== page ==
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1941 National New Yorker Spanish

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Serial #: 436G, plaque on headstock

Body size at lower bout: 15 1/2" Scale length: 25 1/4" Nut width: 1 11/16" Neck depth, 1st/10th frets: .92/1.15

Materials: Adirondack spruce laminate soundboard; arched tiger flame maple back and sides; solid one piece maple neck with solid ebony fingerboard; bound body and fingerboard.

Hardware: Original nickel hardware includes National logo enclosed tuners, single coil pickup with adjustable polepieces, trapeze tailpiece, brown Bakelite volume and tone controls, 5/8" Switchcraft jack, adjustable ebony bridge, 2 ply laminate Bakelite pickguard.

Notes: So who exactly did play in the house band at the Imperial Hotel in Tokyo?

The companion to National's art deco New Yorker Hawaiian steel guitar, the Electric Spanish was one of the earliest electric round neck guitars ever offered to the public, making its debut in the summer of 1935, beating Gibson's ES-150 'Charlie Christian' model to the market by well over a year. By 1940, Gibson had also equipped the ES-150 with a metal covered pickup in the bridge position, with adjustable screw polepieces, similar to the one shown here.

To deter the chronic problem of feedback, National pioneered a soundboard without f-holes, an innovation unmatched until he early 1960's, when Gretsch painted the soundholes on its 6120 Chet Atkins model. The body of the New Yorker is also deeper than the Gibson, and tapered from 3 1/2" at the heel, to a full 4" at the endpin. Most strikingly, the back and sides are crafted from uncommonly intense tiger flame maple, strikingly similar to the spectacular batches of laminate that Gibson used on its first blonde L-7 and L-4 models of this era.

This rare example has been maintained in stellar condition, with all original finish and hardware, including the National logo "valve cover' tuner enclosures, and brown Bakelite control knobs. The original 5/8" screw-on jack is mounted on the lower bass side, away from the player's arm, and supplied with an adapter for any ordinary 1/4" guitar cable. At just 6lb 6oz, the guitar is nicely light in weight as well, with all original binding tight to the body. The neck has a full prewar C profile, and the solid ebony fingerboard has fine recent fretwork, with smooth low action over a fresh high precision setup.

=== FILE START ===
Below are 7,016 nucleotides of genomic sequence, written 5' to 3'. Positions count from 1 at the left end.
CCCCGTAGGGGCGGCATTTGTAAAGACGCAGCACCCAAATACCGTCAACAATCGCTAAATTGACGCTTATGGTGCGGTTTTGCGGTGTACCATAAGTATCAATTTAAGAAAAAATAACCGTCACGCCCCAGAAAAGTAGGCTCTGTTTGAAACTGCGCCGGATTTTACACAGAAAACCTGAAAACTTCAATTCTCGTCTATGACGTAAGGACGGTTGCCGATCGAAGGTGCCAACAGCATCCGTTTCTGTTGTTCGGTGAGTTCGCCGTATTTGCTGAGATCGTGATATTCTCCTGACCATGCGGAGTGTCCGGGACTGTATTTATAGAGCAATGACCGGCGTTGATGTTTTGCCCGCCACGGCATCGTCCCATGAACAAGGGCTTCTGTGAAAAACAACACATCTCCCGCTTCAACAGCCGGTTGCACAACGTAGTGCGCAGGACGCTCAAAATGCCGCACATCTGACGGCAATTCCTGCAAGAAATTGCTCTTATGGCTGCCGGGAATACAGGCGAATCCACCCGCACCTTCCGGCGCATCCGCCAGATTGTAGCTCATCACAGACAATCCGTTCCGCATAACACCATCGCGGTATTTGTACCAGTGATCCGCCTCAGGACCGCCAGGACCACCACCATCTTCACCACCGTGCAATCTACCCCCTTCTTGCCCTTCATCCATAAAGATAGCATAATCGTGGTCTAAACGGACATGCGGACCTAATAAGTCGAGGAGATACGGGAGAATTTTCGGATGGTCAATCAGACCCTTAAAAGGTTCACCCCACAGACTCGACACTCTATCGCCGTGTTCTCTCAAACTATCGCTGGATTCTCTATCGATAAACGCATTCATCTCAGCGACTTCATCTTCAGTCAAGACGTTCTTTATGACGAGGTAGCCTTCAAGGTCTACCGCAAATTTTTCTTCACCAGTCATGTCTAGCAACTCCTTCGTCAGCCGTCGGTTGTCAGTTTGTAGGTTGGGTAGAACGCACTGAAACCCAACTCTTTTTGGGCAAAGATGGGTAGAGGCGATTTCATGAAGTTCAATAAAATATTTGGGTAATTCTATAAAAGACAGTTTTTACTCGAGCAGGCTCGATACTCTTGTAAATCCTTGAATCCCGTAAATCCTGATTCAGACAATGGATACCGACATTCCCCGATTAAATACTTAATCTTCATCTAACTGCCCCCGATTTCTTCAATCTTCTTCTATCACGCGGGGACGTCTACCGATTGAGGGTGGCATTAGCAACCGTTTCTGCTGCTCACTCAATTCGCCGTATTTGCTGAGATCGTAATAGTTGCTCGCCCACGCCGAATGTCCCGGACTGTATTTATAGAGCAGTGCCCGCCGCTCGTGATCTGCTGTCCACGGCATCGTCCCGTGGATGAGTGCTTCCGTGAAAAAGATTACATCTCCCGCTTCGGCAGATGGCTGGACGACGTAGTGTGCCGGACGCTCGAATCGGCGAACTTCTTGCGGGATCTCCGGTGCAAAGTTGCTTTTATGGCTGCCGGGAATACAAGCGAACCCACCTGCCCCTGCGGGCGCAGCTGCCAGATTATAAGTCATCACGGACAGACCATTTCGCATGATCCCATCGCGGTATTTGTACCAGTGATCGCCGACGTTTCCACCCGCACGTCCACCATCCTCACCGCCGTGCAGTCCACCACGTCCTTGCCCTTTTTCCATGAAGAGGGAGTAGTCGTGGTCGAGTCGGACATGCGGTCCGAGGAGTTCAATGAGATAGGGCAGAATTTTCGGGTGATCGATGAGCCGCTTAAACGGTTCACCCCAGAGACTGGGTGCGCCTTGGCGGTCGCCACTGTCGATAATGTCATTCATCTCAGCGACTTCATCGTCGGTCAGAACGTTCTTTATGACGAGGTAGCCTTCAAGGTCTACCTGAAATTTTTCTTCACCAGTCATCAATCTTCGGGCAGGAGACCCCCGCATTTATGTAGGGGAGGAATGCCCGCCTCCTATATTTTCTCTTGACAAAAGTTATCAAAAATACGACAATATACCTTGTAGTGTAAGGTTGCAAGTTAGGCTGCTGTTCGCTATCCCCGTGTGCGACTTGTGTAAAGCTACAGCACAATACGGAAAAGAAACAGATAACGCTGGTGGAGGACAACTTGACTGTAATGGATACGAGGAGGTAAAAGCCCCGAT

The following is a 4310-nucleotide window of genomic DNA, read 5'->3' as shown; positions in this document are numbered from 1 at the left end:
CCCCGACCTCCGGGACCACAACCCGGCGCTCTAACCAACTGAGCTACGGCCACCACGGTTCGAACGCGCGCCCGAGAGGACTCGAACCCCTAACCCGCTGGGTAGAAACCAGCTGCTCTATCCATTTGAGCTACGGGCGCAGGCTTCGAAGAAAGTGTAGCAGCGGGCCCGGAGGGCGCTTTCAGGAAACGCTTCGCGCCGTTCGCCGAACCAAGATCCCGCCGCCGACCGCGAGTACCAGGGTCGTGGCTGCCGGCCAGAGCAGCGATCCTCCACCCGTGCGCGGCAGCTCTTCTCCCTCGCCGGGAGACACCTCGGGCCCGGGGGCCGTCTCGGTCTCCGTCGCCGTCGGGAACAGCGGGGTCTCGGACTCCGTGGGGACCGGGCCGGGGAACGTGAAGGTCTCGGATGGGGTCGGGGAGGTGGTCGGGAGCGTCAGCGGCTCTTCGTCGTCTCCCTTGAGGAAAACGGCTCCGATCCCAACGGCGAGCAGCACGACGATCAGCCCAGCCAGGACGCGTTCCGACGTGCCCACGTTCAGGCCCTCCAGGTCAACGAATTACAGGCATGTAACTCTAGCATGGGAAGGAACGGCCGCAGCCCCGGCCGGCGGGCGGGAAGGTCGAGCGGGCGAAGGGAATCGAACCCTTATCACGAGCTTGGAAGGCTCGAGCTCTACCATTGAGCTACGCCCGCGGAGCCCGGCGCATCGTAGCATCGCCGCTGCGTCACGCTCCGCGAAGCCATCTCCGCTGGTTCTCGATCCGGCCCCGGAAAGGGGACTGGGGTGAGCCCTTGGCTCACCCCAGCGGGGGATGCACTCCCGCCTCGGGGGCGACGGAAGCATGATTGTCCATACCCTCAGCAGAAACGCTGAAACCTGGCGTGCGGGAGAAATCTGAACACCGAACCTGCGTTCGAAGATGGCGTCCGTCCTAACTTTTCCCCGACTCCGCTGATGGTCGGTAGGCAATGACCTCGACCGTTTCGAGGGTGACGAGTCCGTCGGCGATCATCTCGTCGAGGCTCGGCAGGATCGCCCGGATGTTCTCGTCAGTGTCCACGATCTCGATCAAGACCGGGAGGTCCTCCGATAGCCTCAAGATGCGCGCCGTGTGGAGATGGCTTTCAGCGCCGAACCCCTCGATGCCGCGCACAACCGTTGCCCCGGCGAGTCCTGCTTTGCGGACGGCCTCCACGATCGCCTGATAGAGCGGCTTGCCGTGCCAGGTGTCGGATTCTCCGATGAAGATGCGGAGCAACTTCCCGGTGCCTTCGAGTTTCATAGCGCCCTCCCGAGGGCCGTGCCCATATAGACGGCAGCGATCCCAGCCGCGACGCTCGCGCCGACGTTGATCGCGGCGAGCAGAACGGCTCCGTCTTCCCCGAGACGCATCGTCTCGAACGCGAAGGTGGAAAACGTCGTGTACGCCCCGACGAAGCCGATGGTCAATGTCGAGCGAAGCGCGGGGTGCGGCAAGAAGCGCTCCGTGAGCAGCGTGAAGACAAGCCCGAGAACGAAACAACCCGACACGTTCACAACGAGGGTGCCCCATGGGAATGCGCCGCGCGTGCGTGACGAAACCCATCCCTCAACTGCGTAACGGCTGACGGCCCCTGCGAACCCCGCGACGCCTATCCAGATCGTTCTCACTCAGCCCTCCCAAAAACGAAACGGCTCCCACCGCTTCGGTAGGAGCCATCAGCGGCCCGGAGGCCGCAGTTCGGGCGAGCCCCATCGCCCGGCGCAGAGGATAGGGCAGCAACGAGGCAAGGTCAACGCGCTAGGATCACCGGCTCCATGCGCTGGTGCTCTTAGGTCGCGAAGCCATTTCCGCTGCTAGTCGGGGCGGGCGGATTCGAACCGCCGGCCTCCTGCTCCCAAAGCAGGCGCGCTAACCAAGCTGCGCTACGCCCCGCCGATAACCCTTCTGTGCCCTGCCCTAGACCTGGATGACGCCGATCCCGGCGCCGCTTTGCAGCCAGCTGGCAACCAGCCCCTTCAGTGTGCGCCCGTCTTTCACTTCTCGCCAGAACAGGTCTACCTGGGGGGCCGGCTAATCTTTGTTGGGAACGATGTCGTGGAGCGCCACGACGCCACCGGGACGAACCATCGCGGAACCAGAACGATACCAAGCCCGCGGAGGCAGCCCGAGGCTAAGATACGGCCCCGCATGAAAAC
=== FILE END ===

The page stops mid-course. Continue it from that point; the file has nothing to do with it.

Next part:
The tone is sweet and mellow, from Goodman style swing to the blues of Memphis Minnie, who famously championed her sunburst model on many classic recordings. The enhanced scale length, slightly longer than the ES-150, adds snap and punch, in a body size that sits very comfortably on the lap or the strap. A final plus is the lovely original plushlined hardshell case, with its handsome mint green lining.

Oh yes, and the case still has a sticker from the Imperial Hotel in Tokyo attached to its lid. And because this distinctive instrument was presumably built not long before the Pearl Harbor attack in December of that fateful year, there may well be quite an interesting story there too. Did it serenade the Emperor at an afternoon tea dance? Did it survive the fire bombing of the ancient city by Doolittle's Raiders? One can only imagine...

A rare, innovative, and pioneering instrument from the very dawn of the modern electric guitar. One only, call now.

Setup: Bridge height adjusted; bridge compensation set; string slots at nut and bridge inspected and recut as necessary; bridge foot contour inspected and fit to top as necessary; bridge radius inspected and recurved as necessary; bridgewheels and tuners lubricated; fingerboard and bridge oiled; body and neck cleaned and hand polished.

This instrument is strung with medium gauge nickel roundwound strings. The guitar will accommodate lighter or heavier gauge strings, according to preference. String action is set at 4/64" to 5/64" at the 12th fret, with moderate relief for acoustic playing with medium strings. The action may be lowered or raised to your requirements with the adjustable bridge.





































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